not just investing in our great towns and cities, as well as rural and coastal areas, but giving them far more control of how that investment is made. In the 21st century, we need to get away from the idea that ›Whitehall knows best‹ and that all growth must inevitably start in London. Because we as Conservatives believe you can and must trust people and communities to make the decisions that are right for them. (p. 26)

The manifesto thus appears to specify what »levelling up« means: local investment. The kind of investment still remains unspecified, but a topographical frame of reference seems clear. Since the levelling up is to happen in »every part of the UK«, however, the specification is undermined by a contradiction: As the notion of levelling implies establishing equality, it cannot be realized by investing everywhere. The only way out of this contradiction would be to leave »part« sufficiently unspecified, but the emphasis on decentralized decision-making prevents such a redeeming interpretation. The tension between a comprehensive levelling up and the equality implied in the term is not only to be noticed as regards topography but also, as we shall see, as regards further frames of reference: to whom does it refer, and to what exactly does it refer? One way of hiding these tensions and contradictions is not to describe those frames in detail, and not to translate »levelling up« into specific actions.

2.1 Equivocation as Rhetorical Strategy

The phrase »levelling up« is among the most frequently used terms in the speech (with 16 mentions), only topped by »country« (25), »people« (18) and »new« (17).Footnote 5 »Levelling down« is used only once (see below), while »levelling up« reoccurs throughout the text and lends it coherence, despite its being underspecified and meaning different things in different parts of the text.

The individual uses are vastly underspecified.Footnote 6 While the strategic use(s) of ambiguity in political contexts have been widely recognized as a means of ensuring consensual action,Footnote 7 Johnson’s speech does not seem especially suited to achieve this, as it remains unclear which action is to be taken at all. In his speech, Johnson sets out to explain why he thinks that levelling up is needed and begins with an example from his time as mayor of London:

[…] the inequalities were so acute that when I became mayor in 2008 you could travel from Westminster to Canning Town on the jubilee line and lose a year of life expectancy with every stop and yet at the end of my time as mayor that was no longer true – life expectancy had increased across the capital – but the gains had been greatest among the poorest groups and that is what I mean by levelling up.

The increase of life expectancy as one meaning of »levelling up« can be regarded as an attempt at addressing the contradiction between »levelling« and »every part«: a general rise goes together with a relatively greater rise in some parts.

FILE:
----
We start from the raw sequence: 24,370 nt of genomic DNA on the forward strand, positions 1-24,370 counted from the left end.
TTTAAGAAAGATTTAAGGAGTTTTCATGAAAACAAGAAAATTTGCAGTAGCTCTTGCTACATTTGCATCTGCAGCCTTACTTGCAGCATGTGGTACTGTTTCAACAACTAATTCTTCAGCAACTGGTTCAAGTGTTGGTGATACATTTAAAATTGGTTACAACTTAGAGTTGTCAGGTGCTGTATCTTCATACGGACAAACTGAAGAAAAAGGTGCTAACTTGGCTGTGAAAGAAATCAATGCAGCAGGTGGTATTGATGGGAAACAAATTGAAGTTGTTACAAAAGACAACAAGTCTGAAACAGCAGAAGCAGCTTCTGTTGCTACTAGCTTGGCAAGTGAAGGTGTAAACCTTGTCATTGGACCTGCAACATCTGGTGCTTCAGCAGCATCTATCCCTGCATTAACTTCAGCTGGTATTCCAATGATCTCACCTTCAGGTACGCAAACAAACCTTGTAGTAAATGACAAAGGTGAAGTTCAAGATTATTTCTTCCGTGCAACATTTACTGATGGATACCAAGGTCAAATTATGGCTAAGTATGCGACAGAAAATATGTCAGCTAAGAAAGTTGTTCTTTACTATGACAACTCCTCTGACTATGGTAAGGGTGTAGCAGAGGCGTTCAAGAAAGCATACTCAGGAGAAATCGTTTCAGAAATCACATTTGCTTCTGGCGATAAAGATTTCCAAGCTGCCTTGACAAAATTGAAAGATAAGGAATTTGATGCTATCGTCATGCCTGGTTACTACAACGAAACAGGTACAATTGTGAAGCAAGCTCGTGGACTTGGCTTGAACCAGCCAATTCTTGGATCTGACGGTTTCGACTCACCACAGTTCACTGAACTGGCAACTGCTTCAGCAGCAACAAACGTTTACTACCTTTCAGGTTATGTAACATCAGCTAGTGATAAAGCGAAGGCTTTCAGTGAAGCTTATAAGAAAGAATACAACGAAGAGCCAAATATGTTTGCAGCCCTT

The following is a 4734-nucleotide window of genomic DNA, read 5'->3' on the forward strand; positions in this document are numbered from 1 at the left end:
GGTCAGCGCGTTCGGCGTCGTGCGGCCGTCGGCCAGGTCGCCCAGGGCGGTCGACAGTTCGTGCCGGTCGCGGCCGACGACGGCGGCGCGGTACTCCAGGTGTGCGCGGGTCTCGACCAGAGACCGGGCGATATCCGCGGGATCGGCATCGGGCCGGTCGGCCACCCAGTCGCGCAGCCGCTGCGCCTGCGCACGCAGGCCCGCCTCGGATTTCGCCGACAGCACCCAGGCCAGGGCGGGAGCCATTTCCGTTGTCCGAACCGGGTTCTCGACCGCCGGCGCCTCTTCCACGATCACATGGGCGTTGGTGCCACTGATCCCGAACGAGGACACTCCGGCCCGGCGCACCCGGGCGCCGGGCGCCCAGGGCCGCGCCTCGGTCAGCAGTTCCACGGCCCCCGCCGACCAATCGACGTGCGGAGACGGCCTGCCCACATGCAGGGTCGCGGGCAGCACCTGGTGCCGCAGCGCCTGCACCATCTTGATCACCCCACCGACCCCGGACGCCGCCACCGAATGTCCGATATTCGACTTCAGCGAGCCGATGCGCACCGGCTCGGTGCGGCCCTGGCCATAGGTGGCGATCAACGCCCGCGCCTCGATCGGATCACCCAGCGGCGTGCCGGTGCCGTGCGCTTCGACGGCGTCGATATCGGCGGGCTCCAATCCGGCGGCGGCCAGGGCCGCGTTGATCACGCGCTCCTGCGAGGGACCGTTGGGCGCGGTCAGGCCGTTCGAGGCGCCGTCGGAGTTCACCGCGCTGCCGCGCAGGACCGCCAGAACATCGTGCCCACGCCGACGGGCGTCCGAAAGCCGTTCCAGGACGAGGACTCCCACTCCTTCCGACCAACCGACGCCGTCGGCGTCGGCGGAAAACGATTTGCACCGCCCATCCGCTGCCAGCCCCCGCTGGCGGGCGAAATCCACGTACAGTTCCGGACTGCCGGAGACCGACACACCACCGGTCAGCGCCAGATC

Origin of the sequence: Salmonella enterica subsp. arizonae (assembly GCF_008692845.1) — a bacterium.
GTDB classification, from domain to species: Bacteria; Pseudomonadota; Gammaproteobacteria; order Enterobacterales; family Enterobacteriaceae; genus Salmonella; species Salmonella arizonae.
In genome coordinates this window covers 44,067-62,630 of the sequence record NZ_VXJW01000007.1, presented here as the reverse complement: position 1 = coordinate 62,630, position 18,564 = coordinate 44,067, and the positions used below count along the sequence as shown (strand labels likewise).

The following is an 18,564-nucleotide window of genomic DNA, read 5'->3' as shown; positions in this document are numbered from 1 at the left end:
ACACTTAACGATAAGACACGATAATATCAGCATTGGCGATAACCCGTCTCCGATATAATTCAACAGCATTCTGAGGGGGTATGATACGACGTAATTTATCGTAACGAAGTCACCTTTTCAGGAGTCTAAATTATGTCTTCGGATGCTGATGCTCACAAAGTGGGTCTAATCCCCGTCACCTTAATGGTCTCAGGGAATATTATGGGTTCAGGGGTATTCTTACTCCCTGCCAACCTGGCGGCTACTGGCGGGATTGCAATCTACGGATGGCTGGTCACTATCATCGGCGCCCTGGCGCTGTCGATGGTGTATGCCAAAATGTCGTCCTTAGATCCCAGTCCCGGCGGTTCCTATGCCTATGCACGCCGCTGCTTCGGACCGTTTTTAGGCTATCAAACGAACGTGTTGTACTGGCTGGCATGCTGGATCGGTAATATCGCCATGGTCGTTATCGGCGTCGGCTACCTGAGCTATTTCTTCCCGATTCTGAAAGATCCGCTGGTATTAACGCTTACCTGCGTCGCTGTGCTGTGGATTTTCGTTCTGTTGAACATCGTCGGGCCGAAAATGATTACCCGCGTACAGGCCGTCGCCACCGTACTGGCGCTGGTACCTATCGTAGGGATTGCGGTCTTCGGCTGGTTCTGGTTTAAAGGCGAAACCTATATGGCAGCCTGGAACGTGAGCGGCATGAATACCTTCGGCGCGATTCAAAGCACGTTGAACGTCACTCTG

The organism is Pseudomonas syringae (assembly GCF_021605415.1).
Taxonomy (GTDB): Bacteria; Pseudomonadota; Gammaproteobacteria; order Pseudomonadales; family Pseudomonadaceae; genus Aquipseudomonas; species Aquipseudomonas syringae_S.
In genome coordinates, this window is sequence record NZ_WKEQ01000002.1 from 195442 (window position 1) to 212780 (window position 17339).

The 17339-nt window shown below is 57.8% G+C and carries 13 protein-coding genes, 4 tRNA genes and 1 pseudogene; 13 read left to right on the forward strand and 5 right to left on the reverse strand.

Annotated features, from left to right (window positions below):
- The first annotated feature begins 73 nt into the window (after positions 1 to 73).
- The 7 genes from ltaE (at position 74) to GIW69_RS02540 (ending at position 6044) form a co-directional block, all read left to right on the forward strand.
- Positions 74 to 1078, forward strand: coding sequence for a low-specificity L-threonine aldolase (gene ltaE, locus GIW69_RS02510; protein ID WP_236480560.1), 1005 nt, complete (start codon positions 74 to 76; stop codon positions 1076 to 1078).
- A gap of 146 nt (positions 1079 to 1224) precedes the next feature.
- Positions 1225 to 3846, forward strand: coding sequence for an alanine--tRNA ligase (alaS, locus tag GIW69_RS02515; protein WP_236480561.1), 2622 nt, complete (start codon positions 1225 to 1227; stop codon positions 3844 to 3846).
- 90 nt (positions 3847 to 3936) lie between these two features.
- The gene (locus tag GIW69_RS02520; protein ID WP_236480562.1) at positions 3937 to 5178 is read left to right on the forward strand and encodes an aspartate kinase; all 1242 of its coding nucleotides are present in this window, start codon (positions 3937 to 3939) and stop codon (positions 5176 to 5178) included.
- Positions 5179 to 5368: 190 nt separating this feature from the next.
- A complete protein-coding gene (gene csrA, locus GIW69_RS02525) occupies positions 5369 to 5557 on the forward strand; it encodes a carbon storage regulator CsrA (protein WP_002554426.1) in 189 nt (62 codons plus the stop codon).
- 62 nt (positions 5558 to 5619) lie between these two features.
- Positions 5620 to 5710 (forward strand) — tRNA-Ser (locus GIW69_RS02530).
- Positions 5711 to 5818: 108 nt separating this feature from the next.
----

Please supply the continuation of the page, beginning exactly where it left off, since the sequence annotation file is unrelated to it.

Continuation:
There is much more to do in London, and there are still huge inequalities – but deprivation levels have been dramatically reduced and let us be clear about the difference between this project and levelling down. We don’t want to level down. We don’t want to decapitate the tall poppies, we don’t think you can make the poor parts of the country richer by making the rich parts poorer and you can’t hope to stimulate growth around the country by actually constraining companies from developing as the Labour government did in the 1960s, with the ludicrous industrial development certificates.

His usage of adjectives and adverbs that convey subjective evaluations is noteworthy: »dramatically« and »ludicrous« foreground his own achievements and assess earlier failures. The anaphoric repetition »We don’t« contributes to the overall strategy of underspecification: it could mean the government but it could also express a common ground between him and his audience and is hence inclusive. The same applies to cultural reference: He makes an allusion to Livy and Tarquinius Superbus when speaking of »tall poppies«Footnote 8 while at the same time employing a metaphor easily understandable by everyone. Thus, the inclusion goes (at least) two ways: he implicitly reassures the rich to protect them from paying more taxes while, at the same time, reassuring the poor that »growth« will be »stimulated«; with regard to both groups of his audience, the strategies behind these aims are left unmentioned.Footnote 9 He continues to also explain the difference between his own political agenda of levelling up and the notion of levelling down. But while affirming that he wishes to »be clear about« this difference, it turns out that he is not as he never explains it. Instead, he subtly shifts the frame of reference from the »tall poppies« not to be decapitated to »companies« not to be restrained from developing and thus mixes up individual wealth with economic growth. This mixing up goes together with the rhetorical strategy of mentioning dimensions of »levelling up« without linking them to concrete actions: